Daily aspirin reduces bowel and stomach cancer deaths
Just taking an aspirin every day can dramatically reduce the risk of developing and dying from stomach, bowel and oesophogeal cancer.
Scientists at the Queen Mary University London examined around 200 studies investigating the benefits and harms of taking aspirin, and found that the drug reduced the number of cases and deaths from these cancers by 30 - 40%.
Although it is not known exactly how aspirin works to protect against cancer, this new discovery could see some 122,000 deaths prevented over two decades if everyone aged 50 and above took 75mg of the drug every day for 10 years.
The scientists also predict that there would be one fewer deaths from heart attack, and possibly even a reduced number of cases and deaths from prostrate, breast and lung cancer too.
Despite the obvious benefits of taking a daily aspirin, there is however still a risk of internal bleeding - a common side effect of taking the drug.
As a result experts stress the importance of healthy individuals seeking medical approval before taking a daily dosage to combat hypertension.
Prof Jack Cuzick who led the research at Queen Mary University of London, has been taking aspirin for four years and is confident that aspirin can do more good than harm.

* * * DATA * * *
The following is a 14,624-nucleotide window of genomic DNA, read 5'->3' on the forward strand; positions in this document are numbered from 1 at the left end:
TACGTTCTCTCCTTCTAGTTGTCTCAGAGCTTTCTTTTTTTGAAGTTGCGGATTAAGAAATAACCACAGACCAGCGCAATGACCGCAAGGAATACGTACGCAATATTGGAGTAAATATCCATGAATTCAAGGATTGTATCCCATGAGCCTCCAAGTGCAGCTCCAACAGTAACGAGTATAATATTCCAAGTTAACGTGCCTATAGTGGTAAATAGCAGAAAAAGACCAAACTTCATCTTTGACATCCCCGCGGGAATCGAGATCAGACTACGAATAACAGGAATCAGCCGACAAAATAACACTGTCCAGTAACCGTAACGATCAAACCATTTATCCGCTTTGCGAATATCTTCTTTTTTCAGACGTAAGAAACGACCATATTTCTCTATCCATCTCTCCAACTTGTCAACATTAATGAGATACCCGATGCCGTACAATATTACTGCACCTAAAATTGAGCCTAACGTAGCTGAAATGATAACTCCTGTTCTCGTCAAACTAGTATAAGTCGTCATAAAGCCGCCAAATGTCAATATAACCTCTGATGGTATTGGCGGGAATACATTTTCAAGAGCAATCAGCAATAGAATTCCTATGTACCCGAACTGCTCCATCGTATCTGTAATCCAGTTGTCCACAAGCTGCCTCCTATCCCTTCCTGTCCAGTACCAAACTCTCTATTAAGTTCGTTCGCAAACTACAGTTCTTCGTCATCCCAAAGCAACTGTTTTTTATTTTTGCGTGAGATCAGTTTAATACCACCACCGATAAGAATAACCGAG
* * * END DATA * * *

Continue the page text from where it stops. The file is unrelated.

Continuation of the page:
He said of the findings: "Whilst there are some serious side effects that can't be ignored, taking aspirin daily looks to be the most important thing we can do to reduce cancer after stopping smoking and reducing obesity, and will probably be much easier to implement."
There are however experts who argue aspirin should not be considered a wholly preventative drug for cancer as complications can vary and it is hard to predict who will develop side effects.
Dr Julie Sharp, at Cancer Research UK, said: "Aspirin is showing promise in preventing certain types of cancer, but it's vital that we balance this with the complications it can cause."
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